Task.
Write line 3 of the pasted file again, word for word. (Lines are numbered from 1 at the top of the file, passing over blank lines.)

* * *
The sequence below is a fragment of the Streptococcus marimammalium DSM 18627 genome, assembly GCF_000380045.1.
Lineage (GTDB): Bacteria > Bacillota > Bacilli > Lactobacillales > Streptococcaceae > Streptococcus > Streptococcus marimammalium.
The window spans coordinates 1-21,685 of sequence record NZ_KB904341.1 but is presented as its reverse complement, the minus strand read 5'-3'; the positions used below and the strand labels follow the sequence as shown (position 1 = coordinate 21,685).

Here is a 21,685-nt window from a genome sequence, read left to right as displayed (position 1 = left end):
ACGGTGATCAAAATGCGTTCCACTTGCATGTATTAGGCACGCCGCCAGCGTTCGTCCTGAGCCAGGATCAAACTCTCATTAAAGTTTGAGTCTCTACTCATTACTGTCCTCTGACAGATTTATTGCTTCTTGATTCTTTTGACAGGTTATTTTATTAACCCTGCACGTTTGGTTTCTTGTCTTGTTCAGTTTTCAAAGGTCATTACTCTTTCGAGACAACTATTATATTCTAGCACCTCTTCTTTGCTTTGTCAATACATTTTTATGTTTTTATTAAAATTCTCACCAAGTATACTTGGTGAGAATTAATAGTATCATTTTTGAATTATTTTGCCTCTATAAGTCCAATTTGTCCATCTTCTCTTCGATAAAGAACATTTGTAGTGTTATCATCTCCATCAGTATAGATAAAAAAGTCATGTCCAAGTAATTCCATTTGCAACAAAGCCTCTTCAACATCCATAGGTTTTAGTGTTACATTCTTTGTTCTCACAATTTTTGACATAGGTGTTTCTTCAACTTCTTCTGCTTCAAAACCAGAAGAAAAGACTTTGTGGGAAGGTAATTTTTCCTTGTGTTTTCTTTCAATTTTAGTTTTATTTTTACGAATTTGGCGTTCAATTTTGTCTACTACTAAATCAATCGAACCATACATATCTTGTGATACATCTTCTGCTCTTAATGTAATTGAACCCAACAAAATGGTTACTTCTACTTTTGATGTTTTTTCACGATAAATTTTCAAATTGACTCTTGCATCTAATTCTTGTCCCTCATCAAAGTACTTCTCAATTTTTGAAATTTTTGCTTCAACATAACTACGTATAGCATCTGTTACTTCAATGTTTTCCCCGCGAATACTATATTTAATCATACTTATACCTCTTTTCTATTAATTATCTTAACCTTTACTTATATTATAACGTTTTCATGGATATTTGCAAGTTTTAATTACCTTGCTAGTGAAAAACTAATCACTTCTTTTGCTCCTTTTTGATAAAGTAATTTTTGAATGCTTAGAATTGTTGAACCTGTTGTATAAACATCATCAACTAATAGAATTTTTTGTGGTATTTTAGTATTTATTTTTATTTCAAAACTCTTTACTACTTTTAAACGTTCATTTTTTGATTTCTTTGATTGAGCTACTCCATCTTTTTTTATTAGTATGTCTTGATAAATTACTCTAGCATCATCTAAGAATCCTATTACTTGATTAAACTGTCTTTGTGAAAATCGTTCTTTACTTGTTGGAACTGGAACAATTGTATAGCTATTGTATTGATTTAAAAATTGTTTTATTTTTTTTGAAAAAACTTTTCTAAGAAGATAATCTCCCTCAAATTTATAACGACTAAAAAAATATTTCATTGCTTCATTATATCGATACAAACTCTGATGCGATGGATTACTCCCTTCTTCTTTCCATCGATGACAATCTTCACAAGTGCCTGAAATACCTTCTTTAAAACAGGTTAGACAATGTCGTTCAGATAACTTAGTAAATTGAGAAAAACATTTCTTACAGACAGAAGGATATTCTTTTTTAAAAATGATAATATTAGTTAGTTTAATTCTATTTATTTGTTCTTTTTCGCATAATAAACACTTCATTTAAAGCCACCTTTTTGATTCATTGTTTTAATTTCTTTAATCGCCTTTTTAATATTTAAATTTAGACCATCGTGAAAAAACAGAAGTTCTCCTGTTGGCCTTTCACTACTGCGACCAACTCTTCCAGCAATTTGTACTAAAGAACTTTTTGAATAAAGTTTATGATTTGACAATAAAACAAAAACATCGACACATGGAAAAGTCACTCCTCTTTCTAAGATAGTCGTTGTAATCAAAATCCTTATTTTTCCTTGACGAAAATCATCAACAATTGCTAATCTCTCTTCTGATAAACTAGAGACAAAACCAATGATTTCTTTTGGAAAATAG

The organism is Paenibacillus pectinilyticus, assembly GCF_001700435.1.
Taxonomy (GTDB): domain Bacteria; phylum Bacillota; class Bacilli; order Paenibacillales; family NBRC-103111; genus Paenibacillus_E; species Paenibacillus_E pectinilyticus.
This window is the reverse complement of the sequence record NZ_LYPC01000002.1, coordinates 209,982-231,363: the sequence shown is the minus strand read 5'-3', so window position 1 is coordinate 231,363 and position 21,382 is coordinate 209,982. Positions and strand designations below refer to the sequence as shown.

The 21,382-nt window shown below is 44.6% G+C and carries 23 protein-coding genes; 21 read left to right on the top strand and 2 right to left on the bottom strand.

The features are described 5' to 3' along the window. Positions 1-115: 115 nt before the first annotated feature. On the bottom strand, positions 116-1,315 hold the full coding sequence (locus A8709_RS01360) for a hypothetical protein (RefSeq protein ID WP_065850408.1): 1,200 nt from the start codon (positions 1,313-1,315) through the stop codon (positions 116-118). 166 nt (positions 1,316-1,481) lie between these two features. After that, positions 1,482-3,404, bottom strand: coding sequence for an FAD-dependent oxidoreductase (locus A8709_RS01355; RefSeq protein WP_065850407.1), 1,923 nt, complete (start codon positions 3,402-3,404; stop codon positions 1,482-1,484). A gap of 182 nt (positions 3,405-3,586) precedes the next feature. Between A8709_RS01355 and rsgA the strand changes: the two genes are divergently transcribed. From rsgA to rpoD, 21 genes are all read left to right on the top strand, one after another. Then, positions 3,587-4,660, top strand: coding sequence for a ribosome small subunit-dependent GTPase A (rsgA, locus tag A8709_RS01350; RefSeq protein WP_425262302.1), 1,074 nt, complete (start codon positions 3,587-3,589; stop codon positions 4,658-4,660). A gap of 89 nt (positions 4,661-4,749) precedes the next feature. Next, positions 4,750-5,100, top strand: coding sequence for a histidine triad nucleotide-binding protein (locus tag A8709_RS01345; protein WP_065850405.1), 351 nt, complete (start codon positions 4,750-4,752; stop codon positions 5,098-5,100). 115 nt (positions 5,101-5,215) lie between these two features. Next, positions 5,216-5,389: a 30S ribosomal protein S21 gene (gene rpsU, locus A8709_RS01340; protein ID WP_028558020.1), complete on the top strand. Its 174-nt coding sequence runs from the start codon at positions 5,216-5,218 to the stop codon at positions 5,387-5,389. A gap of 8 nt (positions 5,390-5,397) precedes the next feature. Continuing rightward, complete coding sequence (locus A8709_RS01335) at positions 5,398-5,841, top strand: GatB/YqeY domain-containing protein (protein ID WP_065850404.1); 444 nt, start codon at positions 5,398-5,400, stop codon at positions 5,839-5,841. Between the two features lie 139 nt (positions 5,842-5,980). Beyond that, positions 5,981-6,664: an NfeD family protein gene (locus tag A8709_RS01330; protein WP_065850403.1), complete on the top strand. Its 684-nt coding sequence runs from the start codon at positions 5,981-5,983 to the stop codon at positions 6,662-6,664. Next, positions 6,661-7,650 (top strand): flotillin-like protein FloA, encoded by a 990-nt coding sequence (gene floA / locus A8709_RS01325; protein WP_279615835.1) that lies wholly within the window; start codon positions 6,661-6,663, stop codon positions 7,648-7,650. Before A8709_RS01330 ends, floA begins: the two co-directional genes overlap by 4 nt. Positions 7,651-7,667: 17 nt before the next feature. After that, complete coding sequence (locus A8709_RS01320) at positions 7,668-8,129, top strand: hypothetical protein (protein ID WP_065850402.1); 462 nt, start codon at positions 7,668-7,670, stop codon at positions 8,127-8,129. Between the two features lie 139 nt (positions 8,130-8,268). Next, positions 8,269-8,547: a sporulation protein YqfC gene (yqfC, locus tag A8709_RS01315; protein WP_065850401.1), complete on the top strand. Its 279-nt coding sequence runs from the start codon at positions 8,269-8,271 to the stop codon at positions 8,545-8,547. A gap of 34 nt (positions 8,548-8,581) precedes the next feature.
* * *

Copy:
The window spans coordinates 1-21,685 of sequence record NZ_KB904341.1 but is presented as its reverse complement, the minus strand read 5'-3'; the positions used below and the strand labels follow the sequence as shown (position 1 = coordinate 21,685).